emergency consultant (if the patient is still in the ED).
How to clear the c-spine
It is imperative that the clearing doctor has both examined the patient and viewed the
1. Examination: Perform a comprehensive focused neurological and cervical
2. View the films: Seek a second opinion if there is any doubt about the
‘normality’ of the films.
3. Re-examine the patient: While a trained staff member maintains the head
alignment the collar is removed and the clearing doctor checks for the
• Inadequacy of the examination for pain and tenderness
• The presence of other (distracting) pain/injuries
• Neck pain, especially tenderness over the cervical spine
• Motor or sensory abnormalities
• Limitation of active neck movement
• Limitation of head control
If any of the above are present, the cervical collar should remain in situ. Consultation
by the orthopaedic and neurosurgical service should be requested.
Documenting clearance of the cervical spine:
The clearing doctor must document explicitly in the patient’s records whether or not
the cervical spine is clear and hence the feasibility of removing the collar. If the
cervical spine is not cleared a plan for further cervical spine assessment must also be
documented. The hard collar should be changed to a fitted collar. A timely decision is
Pitfalls in the Emergency Department
SCIWORA, Spinal Cord Injury Without Radiological Abnormality
SCIWORA occurs when the elastic ligaments of a child's neck stretch during trauma.
Therefore, the spinal cord also undergoes stretching, leading to neuronal injury or, in
extreme cases, complete severing of the cord24, 29, 59, 60. The incidence of this condition
is uncertain; reports vary widely from 1.3 to 75 percent, with most retrospective series
reporting 20 to 30 percent of paediatric CSI29, 59. Initial reports suggest that
SCIWORA is most common in children younger than eight years24, 29, but firmer
evidence is not available. A recent prospective study did not have sufficient numbers
to clarify either the incidence or demographics of SCIWORA in children5. Symptoms
and/or signs may be present on the patient's arrival in the ED. However, up to 30
percent of patients have a delayed onset of neurological signs, which may not occur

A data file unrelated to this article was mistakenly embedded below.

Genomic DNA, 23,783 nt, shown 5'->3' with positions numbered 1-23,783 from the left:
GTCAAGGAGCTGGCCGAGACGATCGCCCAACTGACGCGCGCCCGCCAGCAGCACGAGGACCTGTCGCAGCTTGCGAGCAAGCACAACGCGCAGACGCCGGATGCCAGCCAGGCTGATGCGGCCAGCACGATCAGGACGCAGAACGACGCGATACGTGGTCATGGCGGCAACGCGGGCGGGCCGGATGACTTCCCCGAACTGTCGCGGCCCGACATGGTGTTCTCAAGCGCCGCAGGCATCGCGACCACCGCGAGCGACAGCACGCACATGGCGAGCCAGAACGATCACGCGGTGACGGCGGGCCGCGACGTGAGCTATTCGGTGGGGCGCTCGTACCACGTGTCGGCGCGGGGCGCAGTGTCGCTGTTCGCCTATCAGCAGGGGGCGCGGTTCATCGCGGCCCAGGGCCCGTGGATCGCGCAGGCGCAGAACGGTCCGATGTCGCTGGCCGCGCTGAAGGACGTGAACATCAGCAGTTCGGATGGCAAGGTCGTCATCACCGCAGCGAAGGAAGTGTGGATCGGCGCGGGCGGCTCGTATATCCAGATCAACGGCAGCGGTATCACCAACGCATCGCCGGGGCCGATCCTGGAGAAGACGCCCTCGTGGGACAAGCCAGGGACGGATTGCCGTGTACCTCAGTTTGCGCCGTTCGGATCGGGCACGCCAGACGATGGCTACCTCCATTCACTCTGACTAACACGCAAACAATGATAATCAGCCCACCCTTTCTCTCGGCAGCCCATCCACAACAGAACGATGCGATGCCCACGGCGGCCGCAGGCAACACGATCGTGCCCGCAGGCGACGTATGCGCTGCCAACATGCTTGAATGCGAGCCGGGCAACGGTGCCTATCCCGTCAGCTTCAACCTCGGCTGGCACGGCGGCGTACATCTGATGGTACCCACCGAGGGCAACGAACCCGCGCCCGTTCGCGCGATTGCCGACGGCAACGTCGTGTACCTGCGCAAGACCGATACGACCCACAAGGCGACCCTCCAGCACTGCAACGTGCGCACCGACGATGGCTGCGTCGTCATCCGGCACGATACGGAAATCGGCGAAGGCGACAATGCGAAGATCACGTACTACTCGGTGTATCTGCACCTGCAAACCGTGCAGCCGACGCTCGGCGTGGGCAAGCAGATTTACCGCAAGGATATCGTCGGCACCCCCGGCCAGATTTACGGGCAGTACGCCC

until up to four days after the injury29, 59. Many of these patients have transient
neurological symptoms at the time of injury that resolve24. It is important to inform
the parents of young patients with neck trauma about this possibility so that they will
be alert for any developing symptoms or signs.
MRI can evaluate SCIWORA-type injuries and thus aid prognostication58.
Fortunately, most children with partial or delayed onset SCIWORA have a complete
recovery. In those children with a major defect and a definite MRI finding the
prognosis, as with other major spinal cord injuries, is poor.
No adequate studies of the treatment of SCIWORA exist48, 59. In a child who has
sustained significant trauma but recovered completely, restriction from physical
activities for several weeks is prudent. In definite lesions, steroids are of possible
benefit but currently controversy surrounds their use (see below).
An 8-year-old boy was performing handstands at the Sydney Olympic Superdome
during a school conference. He lost balance and fell onto his head. He complained
of decreased strength in right arm and neck pain. Cervical spine x-rays were normal.
Subsequent MRI showed an incomplete cervical cord lesion.
Steroids in Paediatric Cervical Spine injury
There is controversy surrounding the use of steroids in CSI. The most recent National
Acute Spinal Cord Injury Study (NASCIS) of steroid therapy in acute CSI has, as
with its predecessors, been widely criticised61, 62, 63, 64 both in terms of outcome and
adverse effects. A recent Cochrane review indicates suggested possible benefit from
steroids administered within eight hours of injury and weak evidence of possible
further benefit from later doses in certain situations65. However, adverse effects from
using high dose steroids in CSI are significant. In the NASCIS studies high dose
methylprednisolone increased the incidence of pneumonia62 and other sepsis64. It also
increased the duration of ventilation and intensive care admission64. They should be